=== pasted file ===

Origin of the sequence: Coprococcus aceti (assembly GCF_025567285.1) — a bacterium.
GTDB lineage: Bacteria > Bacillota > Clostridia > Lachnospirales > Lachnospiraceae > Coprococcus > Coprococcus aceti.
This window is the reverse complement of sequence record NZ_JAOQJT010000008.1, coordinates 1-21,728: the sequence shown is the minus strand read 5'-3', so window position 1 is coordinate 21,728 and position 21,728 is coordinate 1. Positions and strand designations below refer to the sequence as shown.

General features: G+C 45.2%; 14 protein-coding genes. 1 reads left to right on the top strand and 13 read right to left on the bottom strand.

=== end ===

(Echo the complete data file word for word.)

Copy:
Origin of the sequence: Coprococcus aceti (assembly GCF_025567285.1) — a bacterium.
GTDB lineage: Bacteria > Bacillota > Clostridia > Lachnospirales > Lachnospiraceae > Coprococcus > Coprococcus aceti.
This window is the reverse complement of sequence record NZ_JAOQJT010000008.1, coordinates 1-21,728: the sequence shown is the minus strand read 5'-3', so window position 1 is coordinate 21,728 and position 21,728 is coordinate 1. Positions and strand designations below refer to the sequence as shown.

General features: G+C 45.2%; 14 protein-coding genes. 1 reads left to right on the top strand and 13 read right to left on the bottom strand.